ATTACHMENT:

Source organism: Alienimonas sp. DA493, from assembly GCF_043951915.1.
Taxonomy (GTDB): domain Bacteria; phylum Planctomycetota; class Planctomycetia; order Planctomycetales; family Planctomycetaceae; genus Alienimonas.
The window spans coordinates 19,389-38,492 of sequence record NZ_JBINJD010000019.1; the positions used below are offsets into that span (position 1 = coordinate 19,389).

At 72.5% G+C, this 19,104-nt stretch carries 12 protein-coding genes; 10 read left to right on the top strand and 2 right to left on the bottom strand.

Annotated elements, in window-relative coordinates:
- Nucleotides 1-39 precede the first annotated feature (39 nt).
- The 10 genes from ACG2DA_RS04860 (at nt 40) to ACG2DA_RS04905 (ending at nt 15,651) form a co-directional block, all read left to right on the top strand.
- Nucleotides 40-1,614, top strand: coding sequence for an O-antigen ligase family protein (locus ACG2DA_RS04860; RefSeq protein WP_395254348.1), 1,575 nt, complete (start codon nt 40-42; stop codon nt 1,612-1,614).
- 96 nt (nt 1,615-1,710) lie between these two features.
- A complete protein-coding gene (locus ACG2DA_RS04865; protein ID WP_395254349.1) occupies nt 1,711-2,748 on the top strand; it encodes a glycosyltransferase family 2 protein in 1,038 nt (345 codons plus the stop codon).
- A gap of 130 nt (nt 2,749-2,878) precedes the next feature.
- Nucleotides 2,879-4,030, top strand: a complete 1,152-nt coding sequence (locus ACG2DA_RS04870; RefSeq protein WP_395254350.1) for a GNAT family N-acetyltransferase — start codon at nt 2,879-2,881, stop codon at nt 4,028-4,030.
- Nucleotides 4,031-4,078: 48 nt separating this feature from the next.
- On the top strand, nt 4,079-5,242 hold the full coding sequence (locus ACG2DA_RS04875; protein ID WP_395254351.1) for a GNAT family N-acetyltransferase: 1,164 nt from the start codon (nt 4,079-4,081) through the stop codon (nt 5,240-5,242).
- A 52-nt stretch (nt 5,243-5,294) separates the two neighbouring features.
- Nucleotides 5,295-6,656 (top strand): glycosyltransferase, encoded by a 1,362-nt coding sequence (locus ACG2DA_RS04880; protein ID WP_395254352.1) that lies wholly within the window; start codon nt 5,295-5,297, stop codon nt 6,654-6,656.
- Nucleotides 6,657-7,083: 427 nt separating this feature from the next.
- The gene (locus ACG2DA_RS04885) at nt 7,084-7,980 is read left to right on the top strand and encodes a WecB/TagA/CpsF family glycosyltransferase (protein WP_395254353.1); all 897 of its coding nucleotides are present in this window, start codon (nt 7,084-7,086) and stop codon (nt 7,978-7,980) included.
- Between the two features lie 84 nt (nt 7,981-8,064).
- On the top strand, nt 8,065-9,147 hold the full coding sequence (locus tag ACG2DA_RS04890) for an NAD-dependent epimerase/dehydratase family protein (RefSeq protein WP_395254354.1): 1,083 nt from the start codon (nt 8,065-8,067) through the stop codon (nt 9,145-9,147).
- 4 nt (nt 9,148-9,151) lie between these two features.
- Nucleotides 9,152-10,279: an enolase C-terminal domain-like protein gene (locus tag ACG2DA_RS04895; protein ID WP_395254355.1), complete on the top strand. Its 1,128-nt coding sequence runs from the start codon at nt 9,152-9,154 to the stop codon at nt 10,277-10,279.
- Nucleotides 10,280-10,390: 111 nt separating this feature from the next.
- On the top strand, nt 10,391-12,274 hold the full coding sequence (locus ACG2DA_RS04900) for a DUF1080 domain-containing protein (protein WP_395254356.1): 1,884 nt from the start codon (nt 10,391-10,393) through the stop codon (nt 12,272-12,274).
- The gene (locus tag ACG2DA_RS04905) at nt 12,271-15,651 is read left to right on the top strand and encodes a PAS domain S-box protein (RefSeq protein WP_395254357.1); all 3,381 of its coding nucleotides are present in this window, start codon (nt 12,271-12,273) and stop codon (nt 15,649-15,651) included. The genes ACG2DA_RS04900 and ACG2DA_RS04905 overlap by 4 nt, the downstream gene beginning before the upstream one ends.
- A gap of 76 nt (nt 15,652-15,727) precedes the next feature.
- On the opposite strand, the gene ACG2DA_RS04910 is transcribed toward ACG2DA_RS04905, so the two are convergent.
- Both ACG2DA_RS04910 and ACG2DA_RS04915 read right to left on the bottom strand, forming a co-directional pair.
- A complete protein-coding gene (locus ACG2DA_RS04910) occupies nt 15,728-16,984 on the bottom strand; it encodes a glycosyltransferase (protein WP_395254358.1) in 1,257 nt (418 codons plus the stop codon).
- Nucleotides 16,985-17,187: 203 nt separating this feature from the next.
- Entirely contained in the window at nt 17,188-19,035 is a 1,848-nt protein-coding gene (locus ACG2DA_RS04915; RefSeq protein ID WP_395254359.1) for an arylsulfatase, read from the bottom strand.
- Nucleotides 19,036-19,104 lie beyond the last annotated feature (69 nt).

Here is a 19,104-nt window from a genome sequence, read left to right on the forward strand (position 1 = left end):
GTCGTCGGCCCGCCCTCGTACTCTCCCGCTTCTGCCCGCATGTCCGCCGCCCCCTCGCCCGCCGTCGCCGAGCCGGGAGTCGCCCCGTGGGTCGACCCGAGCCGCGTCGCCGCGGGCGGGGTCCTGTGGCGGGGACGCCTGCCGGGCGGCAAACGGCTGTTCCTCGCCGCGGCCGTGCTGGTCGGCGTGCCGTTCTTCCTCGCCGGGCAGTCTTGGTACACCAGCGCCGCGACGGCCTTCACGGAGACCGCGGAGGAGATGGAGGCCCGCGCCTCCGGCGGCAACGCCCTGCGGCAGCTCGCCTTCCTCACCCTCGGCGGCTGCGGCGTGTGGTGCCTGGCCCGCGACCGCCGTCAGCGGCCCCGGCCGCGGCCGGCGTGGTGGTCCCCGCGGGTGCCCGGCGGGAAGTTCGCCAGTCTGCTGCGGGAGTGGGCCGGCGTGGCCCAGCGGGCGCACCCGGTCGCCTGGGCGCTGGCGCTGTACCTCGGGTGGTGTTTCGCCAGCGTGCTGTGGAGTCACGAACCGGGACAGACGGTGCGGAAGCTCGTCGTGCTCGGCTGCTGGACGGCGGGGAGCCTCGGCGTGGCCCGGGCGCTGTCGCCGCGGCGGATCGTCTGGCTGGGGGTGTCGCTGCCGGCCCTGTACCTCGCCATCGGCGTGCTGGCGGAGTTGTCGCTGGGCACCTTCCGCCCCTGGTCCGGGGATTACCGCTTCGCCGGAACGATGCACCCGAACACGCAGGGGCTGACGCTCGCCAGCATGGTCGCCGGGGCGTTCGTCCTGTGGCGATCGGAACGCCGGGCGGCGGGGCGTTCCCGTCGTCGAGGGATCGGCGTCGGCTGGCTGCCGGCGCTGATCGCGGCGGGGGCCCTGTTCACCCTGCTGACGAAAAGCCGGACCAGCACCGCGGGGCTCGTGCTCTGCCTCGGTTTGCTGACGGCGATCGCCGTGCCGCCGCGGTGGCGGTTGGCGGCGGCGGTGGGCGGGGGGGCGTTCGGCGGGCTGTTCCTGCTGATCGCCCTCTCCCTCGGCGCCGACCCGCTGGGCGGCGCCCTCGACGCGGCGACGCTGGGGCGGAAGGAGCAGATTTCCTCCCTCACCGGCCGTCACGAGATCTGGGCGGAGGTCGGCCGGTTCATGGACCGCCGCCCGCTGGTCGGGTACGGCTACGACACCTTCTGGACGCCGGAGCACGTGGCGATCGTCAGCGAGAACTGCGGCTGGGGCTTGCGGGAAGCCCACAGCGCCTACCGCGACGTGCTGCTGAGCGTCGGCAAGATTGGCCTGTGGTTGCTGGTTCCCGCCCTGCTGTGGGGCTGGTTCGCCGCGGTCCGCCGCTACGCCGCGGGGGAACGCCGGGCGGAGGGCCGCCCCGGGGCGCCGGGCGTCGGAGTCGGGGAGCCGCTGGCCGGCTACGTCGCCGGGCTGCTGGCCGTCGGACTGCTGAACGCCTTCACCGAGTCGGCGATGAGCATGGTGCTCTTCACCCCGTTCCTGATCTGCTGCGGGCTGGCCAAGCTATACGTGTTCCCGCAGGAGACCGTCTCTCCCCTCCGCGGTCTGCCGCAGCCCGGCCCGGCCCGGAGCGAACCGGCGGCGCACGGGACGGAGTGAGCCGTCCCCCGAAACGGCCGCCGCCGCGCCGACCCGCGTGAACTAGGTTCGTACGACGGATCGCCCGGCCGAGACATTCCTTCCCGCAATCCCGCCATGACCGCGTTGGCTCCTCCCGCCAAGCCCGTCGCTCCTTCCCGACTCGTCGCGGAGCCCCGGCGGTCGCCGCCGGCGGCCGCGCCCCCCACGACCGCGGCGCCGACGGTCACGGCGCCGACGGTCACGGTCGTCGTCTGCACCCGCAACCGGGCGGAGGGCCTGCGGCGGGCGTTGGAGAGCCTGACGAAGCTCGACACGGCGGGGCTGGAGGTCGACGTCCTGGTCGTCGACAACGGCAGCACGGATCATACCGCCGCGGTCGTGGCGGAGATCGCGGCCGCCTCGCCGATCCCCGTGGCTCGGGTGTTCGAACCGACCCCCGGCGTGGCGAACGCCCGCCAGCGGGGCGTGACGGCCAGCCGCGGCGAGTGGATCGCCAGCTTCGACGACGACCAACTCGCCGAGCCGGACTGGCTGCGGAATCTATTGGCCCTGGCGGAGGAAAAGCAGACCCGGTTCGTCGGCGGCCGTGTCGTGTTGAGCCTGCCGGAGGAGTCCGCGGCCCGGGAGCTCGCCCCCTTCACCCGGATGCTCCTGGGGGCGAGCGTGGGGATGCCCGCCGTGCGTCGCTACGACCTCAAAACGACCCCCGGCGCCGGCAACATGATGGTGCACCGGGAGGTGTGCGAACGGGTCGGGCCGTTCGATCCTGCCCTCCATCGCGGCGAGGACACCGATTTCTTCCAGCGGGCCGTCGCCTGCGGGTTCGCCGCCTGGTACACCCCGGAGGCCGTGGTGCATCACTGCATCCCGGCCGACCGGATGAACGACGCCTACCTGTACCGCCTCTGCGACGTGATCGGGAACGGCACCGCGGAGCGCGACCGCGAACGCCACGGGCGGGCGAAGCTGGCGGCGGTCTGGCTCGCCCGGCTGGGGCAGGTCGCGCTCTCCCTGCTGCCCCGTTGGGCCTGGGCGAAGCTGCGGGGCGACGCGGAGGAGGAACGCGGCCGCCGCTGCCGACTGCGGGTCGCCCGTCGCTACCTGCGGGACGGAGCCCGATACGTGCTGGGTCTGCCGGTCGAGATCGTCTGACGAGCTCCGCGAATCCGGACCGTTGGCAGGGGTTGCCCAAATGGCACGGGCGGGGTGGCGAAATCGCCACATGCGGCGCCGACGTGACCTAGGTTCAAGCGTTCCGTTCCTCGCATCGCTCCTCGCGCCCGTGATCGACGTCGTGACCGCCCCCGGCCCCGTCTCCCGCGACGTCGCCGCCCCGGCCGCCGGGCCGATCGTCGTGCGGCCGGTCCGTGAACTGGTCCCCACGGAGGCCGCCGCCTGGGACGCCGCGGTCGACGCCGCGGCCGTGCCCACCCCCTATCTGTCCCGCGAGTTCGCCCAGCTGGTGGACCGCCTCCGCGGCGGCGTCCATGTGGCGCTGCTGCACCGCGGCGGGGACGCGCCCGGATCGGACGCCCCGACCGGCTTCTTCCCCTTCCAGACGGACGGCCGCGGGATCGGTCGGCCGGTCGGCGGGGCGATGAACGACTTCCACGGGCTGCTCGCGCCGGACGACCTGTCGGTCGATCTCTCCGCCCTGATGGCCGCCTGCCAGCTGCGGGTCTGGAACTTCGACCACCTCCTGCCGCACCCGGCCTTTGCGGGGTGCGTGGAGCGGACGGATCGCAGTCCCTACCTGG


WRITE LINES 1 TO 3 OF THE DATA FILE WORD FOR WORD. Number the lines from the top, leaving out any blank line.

Source organism: Alienimonas sp. DA493, from assembly GCF_043951915.1.
Taxonomy (GTDB): domain Bacteria; phylum Planctomycetota; class Planctomycetia; order Planctomycetales; family Planctomycetaceae; genus Alienimonas.
The window spans coordinates 19,389-38,492 of sequence record NZ_JBINJD010000019.1; the positions used below are offsets into that span (position 1 = coordinate 19,389).